Utilizing previously developed climate models, the researchers predicted the number of field working days for farmers in Illinois from 2046 to 2065 and from 2080 to 2099. The study modeled three possible trajectories ranging from mild to severe climate change.
Notably, the study predicts that the usual planting window for corn, April and May, will be too wet for planting in the future. Too much rain can be harmful for seedlings because it can wash them away or lead to harmful fungal and bacterial growth.
Davis said, “The season fragments and we start to see an early-early season, so that March starts looking like a good target for planting in the future. In the past, March has been the bleeding edge; nobody in their right mind would have planted then. But we’ve already seen the trend for early planting. It’s going to keep trending in that direction for summer annuals.”
While the spring months grow wetter, summer months are predicted to become drier and hotter, especially in the southern parts of Illinois. “Drought periods will intensify in mid- to late-summer under all the climate scenarios. If farmers decide to plant later to avoid the wet period in April and May, they’re going to run into drought that will hit yield during the anthesis-silking interval, leading to a lot of kernel abortion,” Davis explained.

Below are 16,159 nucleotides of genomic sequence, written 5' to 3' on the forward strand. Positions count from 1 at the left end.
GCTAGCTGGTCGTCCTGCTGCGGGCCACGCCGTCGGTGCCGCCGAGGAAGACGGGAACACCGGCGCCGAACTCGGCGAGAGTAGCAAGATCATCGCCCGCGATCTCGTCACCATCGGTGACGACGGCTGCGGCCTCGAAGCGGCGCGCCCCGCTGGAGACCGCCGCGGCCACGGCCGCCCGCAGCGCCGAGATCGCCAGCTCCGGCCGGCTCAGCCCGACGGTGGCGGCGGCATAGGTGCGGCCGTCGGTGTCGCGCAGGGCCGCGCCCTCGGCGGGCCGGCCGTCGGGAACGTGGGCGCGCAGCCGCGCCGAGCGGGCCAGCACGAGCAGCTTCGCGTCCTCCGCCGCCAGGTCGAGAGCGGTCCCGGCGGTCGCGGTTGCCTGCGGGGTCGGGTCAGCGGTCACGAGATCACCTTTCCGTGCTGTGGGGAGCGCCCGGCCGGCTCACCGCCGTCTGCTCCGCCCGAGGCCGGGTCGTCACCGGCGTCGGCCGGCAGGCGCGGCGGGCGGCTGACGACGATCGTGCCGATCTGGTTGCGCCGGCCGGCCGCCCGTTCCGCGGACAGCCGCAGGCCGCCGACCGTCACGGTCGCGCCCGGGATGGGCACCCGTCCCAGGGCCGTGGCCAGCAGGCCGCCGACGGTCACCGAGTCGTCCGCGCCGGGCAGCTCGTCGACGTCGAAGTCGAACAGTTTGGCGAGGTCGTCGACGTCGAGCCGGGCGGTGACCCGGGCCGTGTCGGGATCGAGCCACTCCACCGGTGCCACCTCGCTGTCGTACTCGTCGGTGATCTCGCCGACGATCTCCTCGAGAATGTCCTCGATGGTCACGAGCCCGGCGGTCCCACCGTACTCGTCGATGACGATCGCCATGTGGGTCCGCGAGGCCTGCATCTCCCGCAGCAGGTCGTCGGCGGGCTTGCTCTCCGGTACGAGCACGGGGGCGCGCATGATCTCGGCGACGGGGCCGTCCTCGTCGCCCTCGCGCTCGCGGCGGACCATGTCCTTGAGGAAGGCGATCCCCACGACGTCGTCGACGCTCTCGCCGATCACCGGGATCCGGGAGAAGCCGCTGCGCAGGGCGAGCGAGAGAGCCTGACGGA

The article offers two possible adaptations for farmers. They could opt for earlier planting of long-season varieties that should have enough time to pollinate before summer droughts, but they’d risk getting hit by a late winter storm. Or, the researchers suggest, farmers could plant short-season cultivars that are harvested prior to summer droughts. In this case, growers could be sacrificing yield due to the shorter growing season.
Either way, Davis said, farmers should begin considering how they can best adapt to the changing climate. He said, “Now is the time to prepare, because the future is here.”
ANKENY, Iowa (AP) – An environmental advocacy group says it is delivering a petition with 5,000 names to the Iowa Environmental Protection Commission insisting the state crack down on water pollution that comes from large livestock farms.
Iowa Citizens for Community Improvement says it will demand at Tuesday’s commission meeting that the Iowa Department of Natural Resources issue a Clean Water Act operating permit to the Maschhoff Pork farm near Keosauqua in southeast Iowa.
The farm, with nearly 7,500 pigs, spilled thousands of gallons of manure into a creek on Nov. 4, just weeks after a DNR inspection. It has had several spills in recent years.
The state hasn’t issued a water permit to a hog facility before but environmental groups are increasingly pressuring the state to create rules to do so.
This year’s Midwestern Corn Belt has fallen behind with an estimated 1 percent departure in the states of Iowa and Minnesota. The delay is due to late planting caused by the cooler spring weather and wet conditions which took place this year.
The map above displays the estimated percentages of tasseled/silking corn during the second week of July for each state as well as averages for the past 30 years.
These estimates were valid as of mid-July. For now, the corn crop needs moisture and too hot or dry conditions may pose a great risk for damage on the yield.
To read the full report from the USDA NASS click here.
Senior Fellow with the Institute for Agriculture and Trade Policy in Minneapolis, Dennis Keeney wrote an opinion article in the Des Moines Register last week outlining that soil being one of the most important resources of Iowa’s agriculture, is also one of the most neglected resources.Continue reading →